Direct numerical simulation (DNS) of turbulent combustion is a research area becoming ever more important and has been established as a powerful tool in combustion science to complement theory and experiment. The rapid advancement of supercomputing has lately enabled a series of interesting DNS studies with some practical relevance. This advent along with the severe lack of experimental data sets with a high degree of data completeness motivates the use of DNS for combustion modeling. Simultaneously, enormous progress is made in the utilization of DNS data as a valuable resource to develop and validate combustion models from DNS data. In this paper, several promising and useful analysis techniques are identified and reviewed. Their usefulness is demonstrated on the basis of selected modeling studies, which comprise examples of various commonly employed modeling frameworks, and which integrate DNS in a systematic way into the process of model development and validation. It is expected that the modeling routes outlined here can be used to address currently open modeling questions and to advance the fidelity of existing models.

Ye, J., Medwell, P.R., Varea, E., Kruse, S., Dally, B.B. & Pitsch, H.G., An experimental study on MILD combustion of prevaporised liquid fuels. Applied Energy, 151, pp.93  101. 2015.
This paper presents an experimental study on moderate or intense low oxygen dilution (MILD) combustion of prevaporised liquid fuels burning in a reverseflow \MILD\ combustor under elevated pressures. The influence of fuel type, equivalence ratio, carrier gas, operating pressure and air jet velocity on the combustion stability and emissions are investigated. Ethanol, acetone and nheptane are vaporised and carried to the combustor using either nitrogen or air. It is found that the combustion stability is highly dependent on fuel type, with nheptane being the most unstable due to its fast ignition under all highpressure conditions studied. Measured \CO\ emissions emitted from all fuels are very low except when the equivalence ratio approaches the lean extinction limit, and this effect is not dependent on the pressure. The joint regime of low \CO\ and \NOx\ emission becomes narrower under elevated pressure as \NOx\ emissions emitted from all fuels increased with pressure. The enhanced \NOx\ formation rate via the nitrous oxide mechanism, the slower mixing, the increased flame temperature and residence time are believed to cause higher \NOx\ emissions as pressure increases. The \NOx\ emissions are reduced by increasing the air jet velocity, which is attributed to a lower peak temperature. The \NOx\ emissions are also reduced when the fuel is carried by nitrogen instead of air. Further research is required to understand this trend which will help in reducing \NOx\ emissions under these conditions, especially at elevated pressures.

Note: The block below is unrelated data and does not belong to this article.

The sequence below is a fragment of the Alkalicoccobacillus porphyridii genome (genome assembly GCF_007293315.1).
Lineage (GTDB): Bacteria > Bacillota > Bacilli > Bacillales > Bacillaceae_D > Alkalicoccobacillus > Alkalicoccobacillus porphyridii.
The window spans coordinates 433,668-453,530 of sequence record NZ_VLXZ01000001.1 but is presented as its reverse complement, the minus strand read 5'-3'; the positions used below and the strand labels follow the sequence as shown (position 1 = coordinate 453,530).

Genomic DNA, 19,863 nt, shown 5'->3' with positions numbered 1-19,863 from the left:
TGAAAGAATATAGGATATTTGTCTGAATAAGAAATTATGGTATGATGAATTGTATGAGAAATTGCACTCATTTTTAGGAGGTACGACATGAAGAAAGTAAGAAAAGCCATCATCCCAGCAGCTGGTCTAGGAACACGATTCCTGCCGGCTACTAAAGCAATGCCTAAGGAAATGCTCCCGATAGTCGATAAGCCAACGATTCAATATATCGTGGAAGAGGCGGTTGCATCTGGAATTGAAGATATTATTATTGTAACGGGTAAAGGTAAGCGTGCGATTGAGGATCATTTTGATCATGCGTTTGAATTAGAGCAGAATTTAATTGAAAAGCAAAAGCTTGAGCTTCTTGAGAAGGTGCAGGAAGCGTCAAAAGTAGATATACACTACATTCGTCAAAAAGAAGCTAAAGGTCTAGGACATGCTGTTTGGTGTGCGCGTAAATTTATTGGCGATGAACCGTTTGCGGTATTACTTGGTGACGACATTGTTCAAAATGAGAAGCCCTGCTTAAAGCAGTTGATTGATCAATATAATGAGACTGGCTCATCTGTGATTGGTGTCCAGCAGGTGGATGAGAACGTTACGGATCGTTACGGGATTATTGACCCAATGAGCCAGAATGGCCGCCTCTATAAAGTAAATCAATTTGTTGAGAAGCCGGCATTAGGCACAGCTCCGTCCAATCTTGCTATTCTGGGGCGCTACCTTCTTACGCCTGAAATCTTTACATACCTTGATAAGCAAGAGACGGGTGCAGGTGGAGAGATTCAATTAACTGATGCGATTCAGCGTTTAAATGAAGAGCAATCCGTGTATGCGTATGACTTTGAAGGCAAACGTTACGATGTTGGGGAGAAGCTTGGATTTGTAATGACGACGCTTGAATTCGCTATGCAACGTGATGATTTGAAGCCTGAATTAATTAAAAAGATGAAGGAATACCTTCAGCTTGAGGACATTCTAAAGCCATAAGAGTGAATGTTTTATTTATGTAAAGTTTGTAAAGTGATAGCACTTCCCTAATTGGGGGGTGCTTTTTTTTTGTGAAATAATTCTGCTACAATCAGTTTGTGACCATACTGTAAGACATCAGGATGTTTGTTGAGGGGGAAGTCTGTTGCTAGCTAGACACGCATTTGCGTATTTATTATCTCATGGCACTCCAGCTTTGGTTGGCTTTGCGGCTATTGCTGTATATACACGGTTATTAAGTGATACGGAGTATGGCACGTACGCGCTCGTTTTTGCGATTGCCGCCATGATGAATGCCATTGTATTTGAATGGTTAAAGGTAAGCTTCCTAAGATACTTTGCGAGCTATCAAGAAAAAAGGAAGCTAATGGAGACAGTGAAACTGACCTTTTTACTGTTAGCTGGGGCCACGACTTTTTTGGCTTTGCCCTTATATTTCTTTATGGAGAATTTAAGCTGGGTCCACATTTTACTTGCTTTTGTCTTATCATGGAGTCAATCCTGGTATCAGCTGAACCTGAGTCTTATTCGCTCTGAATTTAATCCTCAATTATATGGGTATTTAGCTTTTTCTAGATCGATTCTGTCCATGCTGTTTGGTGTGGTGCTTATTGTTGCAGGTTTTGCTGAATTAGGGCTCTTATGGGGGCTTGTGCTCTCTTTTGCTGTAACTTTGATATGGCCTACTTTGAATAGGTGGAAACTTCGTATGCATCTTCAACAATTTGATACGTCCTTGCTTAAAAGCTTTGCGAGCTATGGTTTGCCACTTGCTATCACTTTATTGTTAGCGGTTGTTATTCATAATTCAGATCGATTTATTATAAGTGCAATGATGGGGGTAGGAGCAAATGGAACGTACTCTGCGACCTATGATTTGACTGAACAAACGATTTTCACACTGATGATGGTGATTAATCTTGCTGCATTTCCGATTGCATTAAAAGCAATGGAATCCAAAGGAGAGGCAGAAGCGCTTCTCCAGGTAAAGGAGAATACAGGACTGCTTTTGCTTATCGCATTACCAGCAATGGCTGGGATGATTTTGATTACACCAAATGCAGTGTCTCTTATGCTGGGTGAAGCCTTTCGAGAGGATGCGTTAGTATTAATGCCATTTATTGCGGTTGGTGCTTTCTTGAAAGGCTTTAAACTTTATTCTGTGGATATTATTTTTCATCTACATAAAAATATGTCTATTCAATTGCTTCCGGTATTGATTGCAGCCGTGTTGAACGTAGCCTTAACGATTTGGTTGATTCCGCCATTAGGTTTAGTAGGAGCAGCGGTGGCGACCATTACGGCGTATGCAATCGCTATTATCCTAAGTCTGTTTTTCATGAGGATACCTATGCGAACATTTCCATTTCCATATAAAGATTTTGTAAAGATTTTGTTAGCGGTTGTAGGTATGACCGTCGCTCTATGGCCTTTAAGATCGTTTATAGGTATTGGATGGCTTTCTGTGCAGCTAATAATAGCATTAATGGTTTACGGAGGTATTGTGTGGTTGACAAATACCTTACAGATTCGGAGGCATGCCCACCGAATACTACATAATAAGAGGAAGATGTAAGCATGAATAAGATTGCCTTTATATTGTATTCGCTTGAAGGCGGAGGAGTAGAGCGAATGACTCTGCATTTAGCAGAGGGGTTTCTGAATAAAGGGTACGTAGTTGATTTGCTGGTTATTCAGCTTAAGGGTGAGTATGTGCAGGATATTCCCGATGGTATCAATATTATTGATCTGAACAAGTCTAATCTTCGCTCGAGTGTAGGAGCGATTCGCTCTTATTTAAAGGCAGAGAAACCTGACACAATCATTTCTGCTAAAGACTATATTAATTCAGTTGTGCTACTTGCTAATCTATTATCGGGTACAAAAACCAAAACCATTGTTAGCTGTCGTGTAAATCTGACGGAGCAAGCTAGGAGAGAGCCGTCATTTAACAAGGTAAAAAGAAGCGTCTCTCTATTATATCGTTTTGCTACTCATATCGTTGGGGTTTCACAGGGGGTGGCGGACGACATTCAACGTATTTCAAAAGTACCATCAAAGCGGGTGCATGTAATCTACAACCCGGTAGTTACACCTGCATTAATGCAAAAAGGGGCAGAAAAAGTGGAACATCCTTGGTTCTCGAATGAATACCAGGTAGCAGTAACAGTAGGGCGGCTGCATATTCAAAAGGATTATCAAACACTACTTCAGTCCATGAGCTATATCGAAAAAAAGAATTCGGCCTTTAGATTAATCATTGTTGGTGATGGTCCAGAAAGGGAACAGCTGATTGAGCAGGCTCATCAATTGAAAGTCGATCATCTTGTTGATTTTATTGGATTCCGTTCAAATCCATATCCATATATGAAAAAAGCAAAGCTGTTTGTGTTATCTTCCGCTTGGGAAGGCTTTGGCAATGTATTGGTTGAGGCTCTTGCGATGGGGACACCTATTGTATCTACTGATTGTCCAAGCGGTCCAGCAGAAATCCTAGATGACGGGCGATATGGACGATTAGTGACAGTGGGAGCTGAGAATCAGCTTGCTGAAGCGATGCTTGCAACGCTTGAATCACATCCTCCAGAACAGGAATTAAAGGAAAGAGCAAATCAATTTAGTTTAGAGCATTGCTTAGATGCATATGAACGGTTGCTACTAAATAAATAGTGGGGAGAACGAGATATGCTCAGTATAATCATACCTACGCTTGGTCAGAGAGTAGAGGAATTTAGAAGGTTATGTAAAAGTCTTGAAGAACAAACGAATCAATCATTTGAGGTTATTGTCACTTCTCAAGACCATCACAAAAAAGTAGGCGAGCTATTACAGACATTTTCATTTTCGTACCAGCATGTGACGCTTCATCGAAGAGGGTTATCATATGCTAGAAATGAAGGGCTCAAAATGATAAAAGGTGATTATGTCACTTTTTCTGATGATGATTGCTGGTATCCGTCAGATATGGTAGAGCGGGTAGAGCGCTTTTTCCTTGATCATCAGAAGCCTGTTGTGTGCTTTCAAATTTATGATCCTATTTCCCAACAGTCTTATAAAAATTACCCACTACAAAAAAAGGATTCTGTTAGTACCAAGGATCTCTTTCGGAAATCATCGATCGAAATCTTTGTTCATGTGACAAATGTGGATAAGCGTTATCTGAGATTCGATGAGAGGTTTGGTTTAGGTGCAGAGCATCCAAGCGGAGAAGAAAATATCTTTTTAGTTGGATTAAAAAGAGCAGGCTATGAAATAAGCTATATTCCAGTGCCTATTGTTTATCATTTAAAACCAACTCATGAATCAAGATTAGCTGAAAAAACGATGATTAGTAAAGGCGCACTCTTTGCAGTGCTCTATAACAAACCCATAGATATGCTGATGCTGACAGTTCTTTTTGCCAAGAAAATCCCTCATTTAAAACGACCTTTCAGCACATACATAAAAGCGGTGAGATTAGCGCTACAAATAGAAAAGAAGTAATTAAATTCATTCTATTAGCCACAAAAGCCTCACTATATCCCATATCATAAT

Gauding, M., Goebbert, J.H., Hasse, C. & Peters, N., Line segments in homogeneous scalar turbulence. Physics of Fluids, 27(9). 2015.
The local structure of a turbulent scalar field in homogeneous isotropic turbulence is analyzed by direct numerical simulations (DNS) with different Taylor microscale based Reynolds numbers between 119 and 529. A novel signal decomposition approach is introduced where the signal of the scalar along a straight line is partitioned into segments based on the local extremal points of the scalar field. These segments are then parameterized by the distance ℓ between adjacent extremal points and the scalar difference Δϕ at the extrema. Both variables are statistical quantities and a joint distribution function of these quantities contains most information to statistically describe the scalar field. It is highlighted that the marginal distribution function of the length becomes independent of Reynolds number when normalized by the mean length ℓm. From a statistical approach, it is further shown that the mean length scales with the Kolmogorov length, which is also confirmed by DNS. For turbulent mixing, the scalar gradient plays a paramount role. Turbulent scalar fields are characterized by clifframplike structures manifesting the occurrence of localized large scalar gradients. To study turbulent mixing, a segmentbased gradient is defined as Δϕ/ℓ. Joint statistics of the length and the segmentbased gradient provide novel understanding of clifframplike structures. Ramplike structures are unveiled by the asymmetry of the joint distribution function of the segmentbased gradient and the length. Clifflike structures are further analyzed by conditional statistics and it is shown from DNS that the width of cliffs scales with the Kolmogorov length scale.